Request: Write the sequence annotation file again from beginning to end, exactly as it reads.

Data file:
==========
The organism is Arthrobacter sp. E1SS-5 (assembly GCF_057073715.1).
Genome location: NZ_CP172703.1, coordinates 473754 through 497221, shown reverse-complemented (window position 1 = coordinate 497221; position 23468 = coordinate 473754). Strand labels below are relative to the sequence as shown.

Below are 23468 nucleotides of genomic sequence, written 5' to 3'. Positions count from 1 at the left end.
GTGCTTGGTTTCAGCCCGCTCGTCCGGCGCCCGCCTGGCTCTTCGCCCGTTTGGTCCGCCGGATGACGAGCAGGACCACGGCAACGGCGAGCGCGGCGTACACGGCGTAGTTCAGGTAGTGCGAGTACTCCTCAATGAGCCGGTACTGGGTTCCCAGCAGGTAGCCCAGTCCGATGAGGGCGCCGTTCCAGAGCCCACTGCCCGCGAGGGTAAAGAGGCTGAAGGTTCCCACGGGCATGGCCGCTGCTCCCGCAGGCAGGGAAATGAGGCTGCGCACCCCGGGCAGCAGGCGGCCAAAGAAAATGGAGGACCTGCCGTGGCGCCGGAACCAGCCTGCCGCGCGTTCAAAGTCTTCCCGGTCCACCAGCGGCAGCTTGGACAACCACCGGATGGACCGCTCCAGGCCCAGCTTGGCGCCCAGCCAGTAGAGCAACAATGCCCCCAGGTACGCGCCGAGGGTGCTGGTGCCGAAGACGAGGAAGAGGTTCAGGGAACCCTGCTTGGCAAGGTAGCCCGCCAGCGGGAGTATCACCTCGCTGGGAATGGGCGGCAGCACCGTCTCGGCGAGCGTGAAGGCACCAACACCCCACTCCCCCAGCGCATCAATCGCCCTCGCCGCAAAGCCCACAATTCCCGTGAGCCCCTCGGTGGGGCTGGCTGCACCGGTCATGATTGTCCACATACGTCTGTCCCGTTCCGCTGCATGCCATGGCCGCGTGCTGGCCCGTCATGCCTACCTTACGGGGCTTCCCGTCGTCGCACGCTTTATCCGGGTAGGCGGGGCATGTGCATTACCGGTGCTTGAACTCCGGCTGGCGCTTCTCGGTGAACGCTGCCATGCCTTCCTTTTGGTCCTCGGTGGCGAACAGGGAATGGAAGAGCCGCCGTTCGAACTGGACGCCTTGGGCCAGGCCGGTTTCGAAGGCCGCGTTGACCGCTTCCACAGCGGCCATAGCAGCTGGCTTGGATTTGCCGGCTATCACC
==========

The organism is Arthrobacter sp. E1SS-5 (assembly GCF_057073715.1).
Genome location: NZ_CP172703.1, coordinates 473754 through 497221, shown reverse-complemented (window position 1 = coordinate 497221; position 23468 = coordinate 473754). Strand labels below are relative to the sequence as shown.

Below are 23468 nucleotides of genomic sequence, written 5' to 3'. Positions count from 1 at the left end.
GTGCTTGGTTTCAGCCCGCTCGTCCGGCGCCCGCCTGGCTCTTCGCCCGTTTGGTCCGCCGGATGACGAGCAGGACCACGGCAACGGCGAGCGCGGCGTACACGGCGTAGTTCAGGTAGTGCGAGTACTCCTCAATGAGCCGGTACTGGGTTCCCAGCAGGTAGCCCAGTCCGATGAGGGCGCCGTTCCAGAGCCCACTGCCCGCGAGGGTAAAGAGGCTGAAGGTTCCCACGGGCATGGCCGCTGCTCCCGCAGGCAGGGAAATGAGGCTGCGCACCCCGGGCAGCAGGCGGCCAAAGAAAATGGAGGACCTGCCGTGGCGCCGGAACCAGCCTGCCGCGCGTTCAAAGTCTTCCCGGTCCACCAGCGGCAGCTTGGACAACCACCGGATGGACCGCTCCAGGCCCAGCTTGGCGCCCAGCCAGTAGAGCAACAATGCCCCCAGGTACGCGCCGAGGGTGCTGGTGCCGAAGACGAGGAAGAGGTTCAGGGAACCCTGCTTGGCAAGGTAGCCCGCCAGCGGGAGTATCACCTCGCTGGGAATGGGCGGCAGCACCGTCTCGGCGAGCGTGAAGGCACCAACACCCCACTCCCCCAGCGCATCAATCGCCCTCGCCGCAAAGCCCACAATTCCCGTGAGCCCCTCGGTGGGGCTGGCTGCACCGGTCATGATTGTCCACATACGTCTGTCCCGTTCCGCTGCATGCCATGGCCGCGTGCTGGCCCGTCATGCCTACCTTACGGGGCTTCCCGTCGTCGCACGCTTTATCCGGGTAGGCGGGGCATGTGCATTACCGGTGCTTGAACTCCGGCTGGCGCTTCTCGGTGAACGCTGCCATGCCTTCCTTTTGGTCCTCGGTGGCGAACAGGGAATGGAAGAGCCGCCGTTCGAACTGGACGCCTTGGGCCAGGCCGGTTTCGAAGGCCGCGTTGACCGCTTCCACAGCGGCCATAGCAGCTGGCTTGGATTTGCCGGCTATCACC